Hamad Medical Corporation (HMC) is making arrangements to conduct lung transplant facility in the country, disclosed a top official.
“We are in talks for lung transplant surgery, which can help patients with a disease called sarcoidosis," explained Dr Yousuf al-Maslamani, medical director of Hamad General Hospital and director of the Qatar Center for Organ Transplantation at HMC.
"Sarcoidosis is not very common but I think there are about 20 Qatari patients suffering from the disease. So, I think we should go for lung transplant,” he said.
“We have started discussions with the lung surgeons and physicians who are specialised in pulmonology. We need to study the whole issue. We also need to see how many patients are there, their age, blood groups among others,” stated Dr al-Maslamani.
“We have the facilities, and the expert surgeons to conduct the transplant.We need to focus on many things. Though the surgeons are trained, they may not have done such transplant, since coming over here. So they have to refresh. Then we have to look for other logistics needed,” explained the official.
Dr al-Maslamani, who was recently elected the vice president of the Middle East Society for Organ Transplantation, said that the culture of organ donation is evolving in a big way in Qatar. According to him, People travelling abroad for organ transplant has significantly dropped.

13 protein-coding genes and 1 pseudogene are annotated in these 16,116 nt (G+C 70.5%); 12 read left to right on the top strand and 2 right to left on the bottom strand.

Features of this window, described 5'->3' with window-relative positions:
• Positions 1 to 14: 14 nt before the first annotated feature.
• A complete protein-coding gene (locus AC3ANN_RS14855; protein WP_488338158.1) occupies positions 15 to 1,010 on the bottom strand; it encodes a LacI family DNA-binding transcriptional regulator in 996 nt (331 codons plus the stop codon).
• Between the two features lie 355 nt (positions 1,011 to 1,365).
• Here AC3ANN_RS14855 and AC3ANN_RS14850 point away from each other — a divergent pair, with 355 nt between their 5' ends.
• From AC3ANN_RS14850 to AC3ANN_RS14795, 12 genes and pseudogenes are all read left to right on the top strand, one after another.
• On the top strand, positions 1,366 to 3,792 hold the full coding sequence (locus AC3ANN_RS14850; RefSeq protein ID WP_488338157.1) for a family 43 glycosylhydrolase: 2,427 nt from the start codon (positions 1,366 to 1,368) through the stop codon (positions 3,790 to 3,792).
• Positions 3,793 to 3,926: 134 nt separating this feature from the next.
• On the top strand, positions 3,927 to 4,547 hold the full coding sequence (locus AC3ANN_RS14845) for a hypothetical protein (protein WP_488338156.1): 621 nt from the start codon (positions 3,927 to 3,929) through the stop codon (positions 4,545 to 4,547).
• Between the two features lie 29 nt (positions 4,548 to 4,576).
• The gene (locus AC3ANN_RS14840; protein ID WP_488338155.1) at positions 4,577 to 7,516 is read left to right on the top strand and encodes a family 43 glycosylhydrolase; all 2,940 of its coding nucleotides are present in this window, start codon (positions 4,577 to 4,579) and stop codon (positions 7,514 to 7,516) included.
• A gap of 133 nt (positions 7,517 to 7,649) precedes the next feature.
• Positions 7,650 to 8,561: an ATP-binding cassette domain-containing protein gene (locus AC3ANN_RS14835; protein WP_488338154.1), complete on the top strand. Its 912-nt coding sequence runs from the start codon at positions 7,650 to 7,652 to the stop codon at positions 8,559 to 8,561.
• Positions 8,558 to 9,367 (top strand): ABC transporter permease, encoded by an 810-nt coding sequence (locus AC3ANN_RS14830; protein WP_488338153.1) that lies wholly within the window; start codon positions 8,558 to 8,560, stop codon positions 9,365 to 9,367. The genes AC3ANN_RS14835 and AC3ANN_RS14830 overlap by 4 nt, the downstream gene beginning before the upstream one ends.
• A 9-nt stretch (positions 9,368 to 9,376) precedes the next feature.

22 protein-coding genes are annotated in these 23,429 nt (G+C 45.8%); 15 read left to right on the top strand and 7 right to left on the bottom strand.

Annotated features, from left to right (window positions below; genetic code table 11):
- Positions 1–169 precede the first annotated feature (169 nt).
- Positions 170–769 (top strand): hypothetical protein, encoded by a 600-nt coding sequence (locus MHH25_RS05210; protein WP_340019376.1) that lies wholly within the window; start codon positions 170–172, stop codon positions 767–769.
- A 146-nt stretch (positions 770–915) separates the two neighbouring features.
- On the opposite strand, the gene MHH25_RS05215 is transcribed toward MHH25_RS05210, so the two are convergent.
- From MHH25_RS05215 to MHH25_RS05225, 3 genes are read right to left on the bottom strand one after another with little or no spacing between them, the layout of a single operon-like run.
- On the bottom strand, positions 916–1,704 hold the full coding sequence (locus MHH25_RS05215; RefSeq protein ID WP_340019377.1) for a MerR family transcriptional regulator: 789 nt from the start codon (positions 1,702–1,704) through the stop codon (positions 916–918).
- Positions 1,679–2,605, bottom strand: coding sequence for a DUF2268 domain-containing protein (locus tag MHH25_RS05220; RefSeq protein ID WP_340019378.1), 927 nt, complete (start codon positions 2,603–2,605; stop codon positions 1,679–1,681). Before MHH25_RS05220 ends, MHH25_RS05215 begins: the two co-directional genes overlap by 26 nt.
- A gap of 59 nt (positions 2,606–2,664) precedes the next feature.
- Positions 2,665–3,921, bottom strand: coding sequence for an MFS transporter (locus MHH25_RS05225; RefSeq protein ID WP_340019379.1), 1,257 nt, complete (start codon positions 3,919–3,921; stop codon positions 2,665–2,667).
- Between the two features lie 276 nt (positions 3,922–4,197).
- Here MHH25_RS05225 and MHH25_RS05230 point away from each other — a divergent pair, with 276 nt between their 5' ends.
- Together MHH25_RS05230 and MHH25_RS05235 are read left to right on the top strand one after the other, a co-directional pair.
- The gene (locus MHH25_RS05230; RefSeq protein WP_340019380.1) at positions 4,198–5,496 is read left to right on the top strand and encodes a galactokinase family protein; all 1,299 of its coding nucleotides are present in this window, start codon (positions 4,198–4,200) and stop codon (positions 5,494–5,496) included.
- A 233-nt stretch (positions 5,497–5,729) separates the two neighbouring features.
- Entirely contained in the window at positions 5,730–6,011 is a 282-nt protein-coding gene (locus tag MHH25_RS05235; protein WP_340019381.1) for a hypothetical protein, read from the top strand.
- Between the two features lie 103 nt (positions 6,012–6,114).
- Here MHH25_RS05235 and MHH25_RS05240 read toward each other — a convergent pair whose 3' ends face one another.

“We advise people not to travel abroad for transplant. It is illegal in many countries. It is not healthy because we don’t know what illnesses the donor may have. In a study on patients who have done transplants abroad, we have found that all of them have complications,” he highlighted.
“We started in 2001 and now people know very much about organ donation. I presented a paper based on a survey which we did for two years. It showed that 90% of people who we talked want to be a donor. But they didn’t have the opportunity to go and sign,” he continued.
The official said that everyone in the waiting list for transplant is treated equally irrespective of their nationality. “The waiting list is one and all get equal opportunity. In our survey, we found that 50% of people thought that we give preference for Qataris. But we treat everyone equally. It is four blood groups and four groups of people. So when an organ is available, it goes to the top person on the list,” he highlighted
According to the waiting list, there are 84 people for kidney transplant and 18 for liver. “ This year we did 16 kidney transplants and four liver transplants.We plan to exceed 20 kidney transplants this year. We had plans for pancreas transplant but the patient had recovered well and did not need a transplant,” he described.
“When people want to donate, half of them will donate on their own, others will ask their family and friends. Sometimes, even though, they are willing, family members might be resistant in allowing them for organ donation, especially the older people who have less knowledge about it. If there is a conflict, we don’t do it. We don’t want the family to have a conflict at the time of someone’s death,” added Dr al-Maslamani.
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